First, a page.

November 21, 2016

(TheTruthAboutCancer.com) You’ve likely used rosemary (Rosmarinus officinalis) in your own kitchen (or tasted it in a restaurant meal if you don’t cook). After all it is one of the most commonly used herbs worldwide for cooking. But did you know that rosemary essential oil is considered one of the most powerful essential oils in the world with a multitude of health-promoting benefits? Rosemary has shown to be hepatoprotective (protective to the liver), and to have anti-diabetic, anti-microbial, anti-inflammatory, antioxidant and anticancer properties.

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The name rosemary comes from the Latin words “Ros” meaning dew or mist, and “marinus” meaning sea. Wild rosemary often grows on the sea cliffs in Spain, France, Greece, and Italy. Together with lavender, basil, oregano, and a few other herbs, it is part of the mint family. While you may have a small pot of rosemary on your windowsill, it is a perennial bush that outside can grow to be five feet high. Rosemary grows best in temperate climates where the temperature doesn’t dip below zero degrees Fahrenheit (-17 degrees Celsius).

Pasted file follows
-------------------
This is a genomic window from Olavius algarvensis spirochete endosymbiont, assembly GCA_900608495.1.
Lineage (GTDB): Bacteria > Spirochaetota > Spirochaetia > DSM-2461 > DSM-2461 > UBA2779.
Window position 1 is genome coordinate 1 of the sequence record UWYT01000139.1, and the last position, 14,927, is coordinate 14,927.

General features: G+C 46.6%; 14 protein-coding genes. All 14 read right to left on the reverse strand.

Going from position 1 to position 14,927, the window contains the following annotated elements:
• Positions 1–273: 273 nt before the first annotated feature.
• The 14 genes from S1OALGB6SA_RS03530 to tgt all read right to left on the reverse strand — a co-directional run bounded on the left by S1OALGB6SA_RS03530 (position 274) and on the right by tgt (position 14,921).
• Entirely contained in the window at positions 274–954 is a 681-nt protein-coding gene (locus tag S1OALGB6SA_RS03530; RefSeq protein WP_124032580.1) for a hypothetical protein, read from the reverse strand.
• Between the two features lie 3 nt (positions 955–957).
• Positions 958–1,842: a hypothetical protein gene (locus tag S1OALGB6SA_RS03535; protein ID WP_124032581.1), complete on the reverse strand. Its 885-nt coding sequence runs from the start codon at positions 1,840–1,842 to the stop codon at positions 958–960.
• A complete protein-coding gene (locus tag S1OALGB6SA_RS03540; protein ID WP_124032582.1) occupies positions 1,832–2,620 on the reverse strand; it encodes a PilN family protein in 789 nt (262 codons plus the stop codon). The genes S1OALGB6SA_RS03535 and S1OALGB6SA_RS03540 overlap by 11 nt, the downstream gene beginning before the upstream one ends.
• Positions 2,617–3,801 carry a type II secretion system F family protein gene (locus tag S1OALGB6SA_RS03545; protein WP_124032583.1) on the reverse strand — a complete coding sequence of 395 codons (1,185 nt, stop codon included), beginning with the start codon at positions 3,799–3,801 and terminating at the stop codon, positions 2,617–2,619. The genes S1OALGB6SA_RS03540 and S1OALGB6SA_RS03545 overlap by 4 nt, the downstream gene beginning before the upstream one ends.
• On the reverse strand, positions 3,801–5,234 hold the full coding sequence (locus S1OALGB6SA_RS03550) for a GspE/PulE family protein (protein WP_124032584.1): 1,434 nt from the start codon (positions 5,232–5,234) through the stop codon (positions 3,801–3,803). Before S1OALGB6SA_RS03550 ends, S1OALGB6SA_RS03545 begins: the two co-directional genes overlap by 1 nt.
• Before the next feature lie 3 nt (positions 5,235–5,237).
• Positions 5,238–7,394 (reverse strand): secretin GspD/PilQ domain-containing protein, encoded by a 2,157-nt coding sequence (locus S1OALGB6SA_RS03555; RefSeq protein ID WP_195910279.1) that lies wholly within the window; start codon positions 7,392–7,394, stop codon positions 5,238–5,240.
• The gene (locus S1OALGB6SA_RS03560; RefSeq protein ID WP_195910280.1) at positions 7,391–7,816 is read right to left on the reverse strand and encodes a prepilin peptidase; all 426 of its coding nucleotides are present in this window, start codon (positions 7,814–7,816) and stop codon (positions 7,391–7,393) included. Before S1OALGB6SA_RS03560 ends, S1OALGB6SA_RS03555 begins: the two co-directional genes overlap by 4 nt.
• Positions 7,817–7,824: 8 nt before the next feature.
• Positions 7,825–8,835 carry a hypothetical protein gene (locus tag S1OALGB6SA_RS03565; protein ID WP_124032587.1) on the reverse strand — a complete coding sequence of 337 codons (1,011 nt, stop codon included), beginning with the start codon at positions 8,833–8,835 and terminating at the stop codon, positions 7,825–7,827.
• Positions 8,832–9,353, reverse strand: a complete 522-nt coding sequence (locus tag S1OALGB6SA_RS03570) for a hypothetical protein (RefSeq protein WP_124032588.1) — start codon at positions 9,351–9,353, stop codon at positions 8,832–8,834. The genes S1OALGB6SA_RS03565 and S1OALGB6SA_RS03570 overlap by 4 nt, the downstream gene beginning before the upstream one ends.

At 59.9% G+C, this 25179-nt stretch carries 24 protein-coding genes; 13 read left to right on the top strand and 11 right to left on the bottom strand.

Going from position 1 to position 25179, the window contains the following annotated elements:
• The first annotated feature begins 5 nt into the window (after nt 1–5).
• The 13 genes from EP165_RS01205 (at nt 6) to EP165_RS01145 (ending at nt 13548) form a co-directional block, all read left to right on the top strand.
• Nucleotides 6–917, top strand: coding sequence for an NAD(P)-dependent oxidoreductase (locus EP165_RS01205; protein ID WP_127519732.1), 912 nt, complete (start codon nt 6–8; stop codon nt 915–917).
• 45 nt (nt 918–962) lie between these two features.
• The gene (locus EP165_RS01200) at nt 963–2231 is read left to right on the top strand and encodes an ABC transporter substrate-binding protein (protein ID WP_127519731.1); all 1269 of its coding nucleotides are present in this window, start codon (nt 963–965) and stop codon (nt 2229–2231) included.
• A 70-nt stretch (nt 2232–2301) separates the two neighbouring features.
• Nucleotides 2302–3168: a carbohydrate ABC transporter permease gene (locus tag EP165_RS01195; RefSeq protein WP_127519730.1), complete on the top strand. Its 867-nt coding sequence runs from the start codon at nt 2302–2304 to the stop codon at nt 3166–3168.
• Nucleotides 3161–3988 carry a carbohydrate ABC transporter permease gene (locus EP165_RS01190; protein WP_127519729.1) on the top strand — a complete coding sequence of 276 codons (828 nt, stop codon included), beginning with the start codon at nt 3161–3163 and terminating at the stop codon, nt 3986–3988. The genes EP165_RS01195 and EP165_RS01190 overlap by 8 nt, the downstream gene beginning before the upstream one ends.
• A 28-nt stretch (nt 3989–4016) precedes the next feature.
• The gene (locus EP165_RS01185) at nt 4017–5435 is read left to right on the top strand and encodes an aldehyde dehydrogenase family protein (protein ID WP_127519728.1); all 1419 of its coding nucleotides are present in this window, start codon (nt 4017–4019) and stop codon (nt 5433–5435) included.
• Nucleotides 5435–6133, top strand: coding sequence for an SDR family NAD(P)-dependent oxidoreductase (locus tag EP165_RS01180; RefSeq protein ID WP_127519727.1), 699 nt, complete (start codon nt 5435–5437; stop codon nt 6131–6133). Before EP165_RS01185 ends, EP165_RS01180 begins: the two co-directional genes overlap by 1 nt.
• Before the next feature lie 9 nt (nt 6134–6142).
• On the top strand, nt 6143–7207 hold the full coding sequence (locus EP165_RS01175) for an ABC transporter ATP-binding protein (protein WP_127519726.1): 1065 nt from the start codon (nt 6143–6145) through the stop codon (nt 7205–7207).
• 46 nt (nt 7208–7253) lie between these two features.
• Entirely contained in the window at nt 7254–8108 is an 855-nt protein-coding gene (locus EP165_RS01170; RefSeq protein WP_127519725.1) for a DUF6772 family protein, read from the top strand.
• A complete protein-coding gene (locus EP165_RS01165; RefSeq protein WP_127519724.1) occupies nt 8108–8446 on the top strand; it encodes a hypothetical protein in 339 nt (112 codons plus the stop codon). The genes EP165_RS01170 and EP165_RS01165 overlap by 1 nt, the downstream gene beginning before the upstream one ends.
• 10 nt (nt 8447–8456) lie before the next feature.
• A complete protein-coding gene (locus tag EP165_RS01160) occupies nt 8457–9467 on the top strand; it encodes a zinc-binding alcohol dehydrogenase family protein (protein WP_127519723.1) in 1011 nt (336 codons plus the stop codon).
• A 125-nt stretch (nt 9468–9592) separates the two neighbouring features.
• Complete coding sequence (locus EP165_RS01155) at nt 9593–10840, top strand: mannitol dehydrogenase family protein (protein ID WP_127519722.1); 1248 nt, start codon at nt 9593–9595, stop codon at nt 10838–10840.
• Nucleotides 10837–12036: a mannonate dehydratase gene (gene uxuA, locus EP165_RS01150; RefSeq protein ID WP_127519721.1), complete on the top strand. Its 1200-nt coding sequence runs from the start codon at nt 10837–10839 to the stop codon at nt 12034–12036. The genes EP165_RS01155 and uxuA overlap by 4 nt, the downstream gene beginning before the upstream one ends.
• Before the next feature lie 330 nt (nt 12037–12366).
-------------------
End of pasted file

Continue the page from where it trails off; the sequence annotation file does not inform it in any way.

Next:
Rosemary Has Been Valued Through the Ages

Long considered to be advantageous for memory improvement, ancient Greek students wore garlands of rosemary on their heads when studying. The Greeks and Romans used rosemary as a part of almost all festivals and feasts − it was a reminder of the cycle of life and death.

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